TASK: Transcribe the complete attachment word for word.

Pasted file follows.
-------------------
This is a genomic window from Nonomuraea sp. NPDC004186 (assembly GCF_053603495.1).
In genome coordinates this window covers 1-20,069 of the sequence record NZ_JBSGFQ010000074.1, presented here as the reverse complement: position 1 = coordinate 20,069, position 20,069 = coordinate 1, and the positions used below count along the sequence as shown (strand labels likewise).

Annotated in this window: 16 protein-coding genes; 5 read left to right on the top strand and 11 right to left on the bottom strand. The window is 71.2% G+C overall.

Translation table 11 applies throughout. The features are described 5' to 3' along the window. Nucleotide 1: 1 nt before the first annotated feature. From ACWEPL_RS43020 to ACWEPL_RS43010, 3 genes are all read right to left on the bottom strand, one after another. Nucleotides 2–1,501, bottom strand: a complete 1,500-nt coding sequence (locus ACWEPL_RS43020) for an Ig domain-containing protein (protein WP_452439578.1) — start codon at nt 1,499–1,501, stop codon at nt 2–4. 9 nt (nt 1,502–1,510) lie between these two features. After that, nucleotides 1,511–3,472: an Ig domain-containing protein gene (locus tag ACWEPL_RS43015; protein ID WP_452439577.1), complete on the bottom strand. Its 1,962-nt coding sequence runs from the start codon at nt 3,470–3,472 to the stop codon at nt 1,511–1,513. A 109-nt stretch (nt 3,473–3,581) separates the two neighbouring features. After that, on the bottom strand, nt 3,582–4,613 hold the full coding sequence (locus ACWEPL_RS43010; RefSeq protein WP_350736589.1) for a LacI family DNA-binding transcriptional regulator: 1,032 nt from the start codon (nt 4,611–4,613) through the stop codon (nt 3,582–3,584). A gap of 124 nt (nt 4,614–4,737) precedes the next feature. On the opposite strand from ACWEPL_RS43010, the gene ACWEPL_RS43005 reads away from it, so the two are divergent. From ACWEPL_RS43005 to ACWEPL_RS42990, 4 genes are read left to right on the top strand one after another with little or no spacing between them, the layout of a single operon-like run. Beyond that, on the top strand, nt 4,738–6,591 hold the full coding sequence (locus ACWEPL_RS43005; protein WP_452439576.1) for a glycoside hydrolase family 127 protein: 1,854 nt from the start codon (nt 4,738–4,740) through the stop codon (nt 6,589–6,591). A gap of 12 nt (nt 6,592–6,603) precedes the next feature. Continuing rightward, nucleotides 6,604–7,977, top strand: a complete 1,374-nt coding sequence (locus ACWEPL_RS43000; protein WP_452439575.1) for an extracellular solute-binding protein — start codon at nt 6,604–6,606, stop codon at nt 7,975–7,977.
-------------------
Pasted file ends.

This is a genomic window from Nonomuraea sp. NPDC004186 (assembly GCF_053603495.1).
In genome coordinates this window covers 1-20,069 of the sequence record NZ_JBSGFQ010000074.1, presented here as the reverse complement: position 1 = coordinate 20,069, position 20,069 = coordinate 1, and the positions used below count along the sequence as shown (strand labels likewise).

Annotated in this window: 16 protein-coding genes; 5 read left to right on the top strand and 11 right to left on the bottom strand. The window is 71.2% G+C overall.

Translation table 11 applies throughout. The features are described 5' to 3' along the window. Nucleotide 1: 1 nt before the first annotated feature. From ACWEPL_RS43020 to ACWEPL_RS43010, 3 genes are all read right to left on the bottom strand, one after another. Nucleotides 2–1,501, bottom strand: a complete 1,500-nt coding sequence (locus ACWEPL_RS43020) for an Ig domain-containing protein (protein WP_452439578.1) — start codon at nt 1,499–1,501, stop codon at nt 2–4. 9 nt (nt 1,502–1,510) lie between these two features. After that, nucleotides 1,511–3,472: an Ig domain-containing protein gene (locus tag ACWEPL_RS43015; protein ID WP_452439577.1), complete on the bottom strand. Its 1,962-nt coding sequence runs from the start codon at nt 3,470–3,472 to the stop codon at nt 1,511–1,513. A 109-nt stretch (nt 3,473–3,581) separates the two neighbouring features. After that, on the bottom strand, nt 3,582–4,613 hold the full coding sequence (locus ACWEPL_RS43010; RefSeq protein WP_350736589.1) for a LacI family DNA-binding transcriptional regulator: 1,032 nt from the start codon (nt 4,611–4,613) through the stop codon (nt 3,582–3,584). A gap of 124 nt (nt 4,614–4,737) precedes the next feature. On the opposite strand from ACWEPL_RS43010, the gene ACWEPL_RS43005 reads away from it, so the two are divergent. From ACWEPL_RS43005 to ACWEPL_RS42990, 4 genes are read left to right on the top strand one after another with little or no spacing between them, the layout of a single operon-like run. Beyond that, on the top strand, nt 4,738–6,591 hold the full coding sequence (locus ACWEPL_RS43005; protein WP_452439576.1) for a glycoside hydrolase family 127 protein: 1,854 nt from the start codon (nt 4,738–4,740) through the stop codon (nt 6,589–6,591). A gap of 12 nt (nt 6,592–6,603) precedes the next feature. Continuing rightward, nucleotides 6,604–7,977, top strand: a complete 1,374-nt coding sequence (locus ACWEPL_RS43000; protein WP_452439575.1) for an extracellular solute-binding protein — start codon at nt 6,604–6,606, stop codon at nt 7,975–7,977.